Key takeaways from Web Summit 2022 

Over 71,000 people travelled to Lisbon last week to discuss all things technology – from sportstech to fintech and everything in between.  

With economic storm clouds gathering and tech valuations under pressure, it was interesting to see that the recurring theme of this year’s conference was the world of milk and honey which awaits for those who have the patience to see it…or as it’s more commonly described, Web3. 

So let’s get to it.  

A period of consolidation in fintech? 

We touched on the topic of valuations last month in our Sifted Summit overview – and the messages from Web Summit were very similar. One head of a prominent neobank suggested we’re potentially on the cusp of a period of market consolidation in fintech, with claims he has received multiple offers for the business as valuations decline across the board. The march towards profitability will play a key role, whatever the business’s exit strategy is, with communicating credibility a critical component of attracting investor support.  

Is sports fandom set to be transformed through crypto? 

Sports dominated the agenda throughout, with the likes of Patrice Evra, Alessandro Del Piero and Diego Forlan just some of the elite former footballers gracing the stage. Many of them were discussing the deployment of crypto as an enabler of transformed fan experiences. Through the purchase of tokens, fans can gain unrivalled access to their clubs, the players and decision-making processes. This is only set to grow in prevalence – yet it’s clear there’s still a role for educating the market with scepticism around crypto still evident.  

Are we edging closer to Web3 (or Web3.0)? 

Whether Decentraland has more than 38 active users, despite the billions invested, is still a topic being debated – but what’s clear is the technology industry is all in on Web3. From gaming to content creators, community builders and crypto traders, the case for Web3 is becoming increasingly compelling. Alongside this, Sir Tim Berners-Lee – who probably still knows a thing or two about the internet – was championing the virtues of what he’s donning “Web3.0”, whereby users have more decision-making power over their own data, with the potential to change the face of how we share our information with brands and beyond.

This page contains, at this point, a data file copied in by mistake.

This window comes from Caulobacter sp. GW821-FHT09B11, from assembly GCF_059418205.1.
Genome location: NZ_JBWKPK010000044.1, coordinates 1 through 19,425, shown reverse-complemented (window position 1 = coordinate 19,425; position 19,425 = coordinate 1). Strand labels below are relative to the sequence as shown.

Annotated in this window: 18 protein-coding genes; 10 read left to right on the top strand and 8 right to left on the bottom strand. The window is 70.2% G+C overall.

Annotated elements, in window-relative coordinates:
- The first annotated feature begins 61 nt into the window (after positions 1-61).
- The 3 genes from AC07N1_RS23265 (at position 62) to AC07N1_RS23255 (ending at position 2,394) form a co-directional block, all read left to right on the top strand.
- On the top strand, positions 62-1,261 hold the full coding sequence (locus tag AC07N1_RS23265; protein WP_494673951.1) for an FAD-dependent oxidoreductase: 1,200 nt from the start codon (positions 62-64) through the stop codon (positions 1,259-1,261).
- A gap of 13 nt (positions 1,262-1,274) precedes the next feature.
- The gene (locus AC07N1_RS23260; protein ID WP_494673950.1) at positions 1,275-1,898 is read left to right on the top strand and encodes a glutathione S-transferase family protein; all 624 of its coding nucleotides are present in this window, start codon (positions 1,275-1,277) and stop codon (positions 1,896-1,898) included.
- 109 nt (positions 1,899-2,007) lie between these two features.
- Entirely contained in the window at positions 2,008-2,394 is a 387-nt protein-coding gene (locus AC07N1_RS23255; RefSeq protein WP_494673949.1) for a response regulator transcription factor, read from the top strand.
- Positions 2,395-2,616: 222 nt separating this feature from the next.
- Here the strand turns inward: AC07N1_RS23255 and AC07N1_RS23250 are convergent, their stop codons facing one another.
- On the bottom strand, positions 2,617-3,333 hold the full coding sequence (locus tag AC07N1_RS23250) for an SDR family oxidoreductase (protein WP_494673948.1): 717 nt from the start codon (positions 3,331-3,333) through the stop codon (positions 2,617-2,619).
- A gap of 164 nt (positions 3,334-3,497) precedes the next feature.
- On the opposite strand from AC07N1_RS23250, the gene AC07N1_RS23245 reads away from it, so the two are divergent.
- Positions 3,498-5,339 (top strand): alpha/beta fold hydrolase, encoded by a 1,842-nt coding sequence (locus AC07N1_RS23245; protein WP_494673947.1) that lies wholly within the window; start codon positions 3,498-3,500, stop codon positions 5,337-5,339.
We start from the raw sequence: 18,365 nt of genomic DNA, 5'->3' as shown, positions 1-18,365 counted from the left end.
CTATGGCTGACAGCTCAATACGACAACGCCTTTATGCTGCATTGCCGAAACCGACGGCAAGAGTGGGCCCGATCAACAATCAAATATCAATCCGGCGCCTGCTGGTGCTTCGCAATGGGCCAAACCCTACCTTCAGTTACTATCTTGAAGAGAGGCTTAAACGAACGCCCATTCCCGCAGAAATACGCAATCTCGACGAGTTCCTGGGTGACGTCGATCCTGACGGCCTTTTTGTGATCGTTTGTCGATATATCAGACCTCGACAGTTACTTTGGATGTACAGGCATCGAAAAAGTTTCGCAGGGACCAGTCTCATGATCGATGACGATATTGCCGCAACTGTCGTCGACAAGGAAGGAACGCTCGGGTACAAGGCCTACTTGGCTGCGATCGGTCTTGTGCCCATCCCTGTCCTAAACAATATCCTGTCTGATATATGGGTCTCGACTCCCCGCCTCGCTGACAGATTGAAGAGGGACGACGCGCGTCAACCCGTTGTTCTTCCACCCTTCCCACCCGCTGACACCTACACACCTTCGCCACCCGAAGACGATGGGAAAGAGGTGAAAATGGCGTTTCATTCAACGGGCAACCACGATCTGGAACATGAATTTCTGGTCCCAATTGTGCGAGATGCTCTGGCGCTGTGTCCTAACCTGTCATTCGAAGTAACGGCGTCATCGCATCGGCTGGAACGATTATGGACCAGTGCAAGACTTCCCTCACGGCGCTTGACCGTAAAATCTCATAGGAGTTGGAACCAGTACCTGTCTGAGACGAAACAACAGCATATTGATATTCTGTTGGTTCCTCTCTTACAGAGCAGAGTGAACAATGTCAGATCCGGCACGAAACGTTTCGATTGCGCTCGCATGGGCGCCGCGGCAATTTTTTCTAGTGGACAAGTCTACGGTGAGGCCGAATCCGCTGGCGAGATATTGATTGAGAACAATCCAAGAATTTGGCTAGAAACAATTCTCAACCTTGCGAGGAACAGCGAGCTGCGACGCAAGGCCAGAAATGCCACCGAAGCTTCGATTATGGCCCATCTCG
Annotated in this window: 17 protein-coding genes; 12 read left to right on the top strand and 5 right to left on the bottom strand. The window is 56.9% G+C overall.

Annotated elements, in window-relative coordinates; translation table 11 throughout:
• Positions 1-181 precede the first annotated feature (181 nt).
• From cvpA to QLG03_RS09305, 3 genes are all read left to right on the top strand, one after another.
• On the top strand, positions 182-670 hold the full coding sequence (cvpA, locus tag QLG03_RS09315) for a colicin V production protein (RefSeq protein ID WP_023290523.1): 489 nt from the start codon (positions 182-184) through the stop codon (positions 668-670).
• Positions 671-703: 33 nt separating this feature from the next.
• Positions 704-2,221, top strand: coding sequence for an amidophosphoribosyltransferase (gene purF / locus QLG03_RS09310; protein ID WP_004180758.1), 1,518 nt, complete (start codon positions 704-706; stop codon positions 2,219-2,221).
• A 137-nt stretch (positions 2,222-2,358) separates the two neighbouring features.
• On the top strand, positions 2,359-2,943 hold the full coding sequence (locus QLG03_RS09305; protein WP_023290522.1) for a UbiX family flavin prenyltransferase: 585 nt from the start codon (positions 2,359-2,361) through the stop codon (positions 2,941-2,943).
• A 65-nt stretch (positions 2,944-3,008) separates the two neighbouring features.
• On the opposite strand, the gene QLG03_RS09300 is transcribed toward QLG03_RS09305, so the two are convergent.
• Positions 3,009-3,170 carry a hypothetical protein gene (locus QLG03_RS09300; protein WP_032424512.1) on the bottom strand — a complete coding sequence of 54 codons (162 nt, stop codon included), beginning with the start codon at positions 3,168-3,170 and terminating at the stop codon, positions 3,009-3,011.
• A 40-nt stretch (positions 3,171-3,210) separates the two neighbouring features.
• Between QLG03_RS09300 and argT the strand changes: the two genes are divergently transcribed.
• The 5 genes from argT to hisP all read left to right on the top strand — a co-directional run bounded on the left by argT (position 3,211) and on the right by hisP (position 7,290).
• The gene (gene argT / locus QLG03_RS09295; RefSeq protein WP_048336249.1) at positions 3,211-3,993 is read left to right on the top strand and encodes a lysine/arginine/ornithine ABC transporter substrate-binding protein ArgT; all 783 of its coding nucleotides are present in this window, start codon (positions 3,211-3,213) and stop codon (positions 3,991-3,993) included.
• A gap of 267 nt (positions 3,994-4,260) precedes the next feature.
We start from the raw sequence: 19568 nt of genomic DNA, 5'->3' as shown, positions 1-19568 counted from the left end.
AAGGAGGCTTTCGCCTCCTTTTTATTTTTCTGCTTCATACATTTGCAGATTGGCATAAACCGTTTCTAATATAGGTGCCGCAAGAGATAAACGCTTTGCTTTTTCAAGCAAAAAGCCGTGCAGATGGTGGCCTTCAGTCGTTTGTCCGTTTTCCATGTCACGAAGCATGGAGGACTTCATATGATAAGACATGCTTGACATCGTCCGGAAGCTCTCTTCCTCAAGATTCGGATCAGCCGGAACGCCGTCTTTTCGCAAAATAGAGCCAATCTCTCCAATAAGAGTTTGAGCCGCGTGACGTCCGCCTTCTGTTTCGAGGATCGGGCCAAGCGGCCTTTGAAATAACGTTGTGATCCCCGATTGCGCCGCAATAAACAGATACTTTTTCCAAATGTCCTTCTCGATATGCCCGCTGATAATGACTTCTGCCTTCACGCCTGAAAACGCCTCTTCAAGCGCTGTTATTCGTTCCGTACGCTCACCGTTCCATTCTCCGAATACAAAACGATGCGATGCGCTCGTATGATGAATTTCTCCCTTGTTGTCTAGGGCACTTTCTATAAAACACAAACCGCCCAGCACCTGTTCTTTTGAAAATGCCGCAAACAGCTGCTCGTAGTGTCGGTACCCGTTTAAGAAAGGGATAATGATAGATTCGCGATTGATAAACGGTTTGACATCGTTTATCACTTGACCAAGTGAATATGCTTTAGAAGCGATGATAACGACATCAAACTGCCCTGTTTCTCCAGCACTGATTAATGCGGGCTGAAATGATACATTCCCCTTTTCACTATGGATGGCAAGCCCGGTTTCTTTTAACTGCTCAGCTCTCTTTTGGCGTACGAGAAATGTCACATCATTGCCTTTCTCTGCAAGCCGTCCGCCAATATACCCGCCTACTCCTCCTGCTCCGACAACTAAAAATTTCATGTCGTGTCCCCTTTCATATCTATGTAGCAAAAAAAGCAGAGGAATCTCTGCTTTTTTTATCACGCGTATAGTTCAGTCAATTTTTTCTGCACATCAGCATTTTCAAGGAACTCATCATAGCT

The debate continued to roll on about NFTs as part of the metaverse (“aren’t they just expensive JPEGs?” one journalist asked, for example) – but with the likes of Yugo Labs raising $450m in seed funding earlier this year, backed by a16z, it’s clear where the bets are being placed.  

Will the future of work be transformed (again)?  

As we all know, the pandemic saw us shift our working patterns overnight, with WFH taking centre stage. Such a leap saw organisations forced into major overhauls of how their teams worked and the apps and systems to rely on. Now many of us are back to the office in some way, we’re left with a whole host of new collaboration processes being relied on as part of a hybrid approach to work.  

Some estimates suggest we now move between apps over 1,200 times a day for work, costing each of us four hours a week. This so-called ‘toggle tax’ is only harming productivity as we move deeper into hybrid working – and could leave many SaaS companies having to do even more to demonstrate their post-Covid relevance in an already uncertain landscape.  

While tech stocks and the industry’s future outlook have taken a pretty public battering in recent months, founders were bullish on their prospects for 2023 and beyond. When referring to the crypto winter specifically, one CEO said it’s good for the industry – with less noise meaning more focus. To what extent this interpretation bears fruit will remain to be seen. But there’s no doubt the tech industry is planning for more than a recovery over the next 12 months, with Web3 at the heart of its return.